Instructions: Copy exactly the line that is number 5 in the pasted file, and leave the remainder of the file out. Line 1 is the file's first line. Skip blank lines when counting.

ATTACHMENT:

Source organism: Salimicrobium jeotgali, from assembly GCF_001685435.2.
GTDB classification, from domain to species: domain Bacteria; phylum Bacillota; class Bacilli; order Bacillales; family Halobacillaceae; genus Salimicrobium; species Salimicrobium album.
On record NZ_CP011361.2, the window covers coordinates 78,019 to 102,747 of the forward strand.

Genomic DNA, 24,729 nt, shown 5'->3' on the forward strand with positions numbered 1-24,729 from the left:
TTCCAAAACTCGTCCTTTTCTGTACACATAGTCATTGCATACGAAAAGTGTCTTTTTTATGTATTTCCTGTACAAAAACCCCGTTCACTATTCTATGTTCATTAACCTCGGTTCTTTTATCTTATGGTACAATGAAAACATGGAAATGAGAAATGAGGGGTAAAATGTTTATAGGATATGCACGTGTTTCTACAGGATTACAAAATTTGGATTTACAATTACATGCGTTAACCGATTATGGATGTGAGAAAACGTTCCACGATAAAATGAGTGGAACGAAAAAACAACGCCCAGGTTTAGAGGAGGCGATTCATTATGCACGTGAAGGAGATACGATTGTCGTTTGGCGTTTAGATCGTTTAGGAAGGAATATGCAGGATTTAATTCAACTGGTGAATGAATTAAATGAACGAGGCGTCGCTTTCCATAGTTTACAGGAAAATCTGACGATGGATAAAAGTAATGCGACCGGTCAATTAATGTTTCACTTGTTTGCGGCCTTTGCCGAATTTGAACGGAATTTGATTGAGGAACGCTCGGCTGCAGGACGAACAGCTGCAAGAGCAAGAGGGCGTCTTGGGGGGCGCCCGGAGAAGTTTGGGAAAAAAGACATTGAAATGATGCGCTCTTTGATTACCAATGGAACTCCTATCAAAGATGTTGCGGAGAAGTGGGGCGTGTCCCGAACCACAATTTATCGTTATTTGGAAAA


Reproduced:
TTCCAAAACTCGTCCTTTTCTGTACACATAGTCATTGCATACGAAAAGTGTCTTTTTTATGTATTTCCTGTACAAAAACCCCGTTCACTATTCTATGTTCATTAACCTCGGTTCTTTTATCTTATGGTACAATGAAAACATGGAAATGAGAAATGAGGGGTAAAATGTTTATAGGATATGCACGTGTTTCTACAGGATTACAAAATTTGGATTTACAATTACATGCGTTAACCGATTATGGATGTGAGAAAACGTTCCACGATAAAATGAGTGGAACGAAAAAACAACGCCCAGGTTTAGAGGAGGCGATTCATTATGCACGTGAAGGAGATACGATTGTCGTTTGGCGTTTAGATCGTTTAGGAAGGAATATGCAGGATTTAATTCAACTGGTGAATGAATTAAATGAACGAGGCGTCGCTTTCCATAGTTTACAGGAAAATCTGACGATGGATAAAAGTAATGCGACCGGTCAATTAATGTTTCACTTGTTTGCGGCCTTTGCCGAATTTGAACGGAATTTGATTGAGGAACGCTCGGCTGCAGGACGAACAGCTGCAAGAGCAAGAGGGCGTCTTGGGGGGCGCCCGGAGAAGTTTGGGAAAAAAGACATTGAAATGATGCGCTCTTTGATTACCAATGGAACTCCTATCAAAGATGTTGCGGAGAAGTGGGGCGTGTCCCGAACCACAATTTATCGTTATTTGGAAAA